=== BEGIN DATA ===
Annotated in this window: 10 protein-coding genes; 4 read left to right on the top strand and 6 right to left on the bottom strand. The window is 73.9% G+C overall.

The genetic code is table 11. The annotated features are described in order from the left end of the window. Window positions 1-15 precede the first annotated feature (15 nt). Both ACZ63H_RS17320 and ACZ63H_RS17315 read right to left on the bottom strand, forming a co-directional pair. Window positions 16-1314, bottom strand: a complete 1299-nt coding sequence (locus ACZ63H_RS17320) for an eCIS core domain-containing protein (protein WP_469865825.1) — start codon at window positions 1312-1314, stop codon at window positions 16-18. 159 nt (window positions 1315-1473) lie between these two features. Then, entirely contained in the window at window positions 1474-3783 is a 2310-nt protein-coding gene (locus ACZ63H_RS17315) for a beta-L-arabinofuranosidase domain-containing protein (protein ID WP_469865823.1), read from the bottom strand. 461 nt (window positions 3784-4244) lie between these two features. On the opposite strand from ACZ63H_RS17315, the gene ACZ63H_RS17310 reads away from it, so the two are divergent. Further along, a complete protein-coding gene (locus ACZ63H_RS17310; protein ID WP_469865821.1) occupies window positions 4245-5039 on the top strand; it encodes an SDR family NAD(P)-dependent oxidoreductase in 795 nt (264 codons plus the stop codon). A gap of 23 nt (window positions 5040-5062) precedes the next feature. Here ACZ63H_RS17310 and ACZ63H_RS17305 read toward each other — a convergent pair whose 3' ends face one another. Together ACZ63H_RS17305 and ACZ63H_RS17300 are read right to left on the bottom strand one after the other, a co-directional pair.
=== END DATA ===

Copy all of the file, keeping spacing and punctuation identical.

Annotated in this window: 10 protein-coding genes; 4 read left to right on the top strand and 6 right to left on the bottom strand. The window is 73.9% G+C overall.

The genetic code is table 11. The annotated features are described in order from the left end of the window. Window positions 1-15 precede the first annotated feature (15 nt). Both ACZ63H_RS17320 and ACZ63H_RS17315 read right to left on the bottom strand, forming a co-directional pair. Window positions 16-1314, bottom strand: a complete 1299-nt coding sequence (locus ACZ63H_RS17320) for an eCIS core domain-containing protein (protein WP_469865825.1) — start codon at window positions 1312-1314, stop codon at window positions 16-18. 159 nt (window positions 1315-1473) lie between these two features. Then, entirely contained in the window at window positions 1474-3783 is a 2310-nt protein-coding gene (locus ACZ63H_RS17315) for a beta-L-arabinofuranosidase domain-containing protein (protein ID WP_469865823.1), read from the bottom strand. 461 nt (window positions 3784-4244) lie between these two features. On the opposite strand from ACZ63H_RS17315, the gene ACZ63H_RS17310 reads away from it, so the two are divergent. Further along, a complete protein-coding gene (locus ACZ63H_RS17310; protein ID WP_469865821.1) occupies window positions 4245-5039 on the top strand; it encodes an SDR family NAD(P)-dependent oxidoreductase in 795 nt (264 codons plus the stop codon). A gap of 23 nt (window positions 5040-5062) precedes the next feature. Here ACZ63H_RS17310 and ACZ63H_RS17305 read toward each other — a convergent pair whose 3' ends face one another. Together ACZ63H_RS17305 and ACZ63H_RS17300 are read right to left on the bottom strand one after the other, a co-directional pair.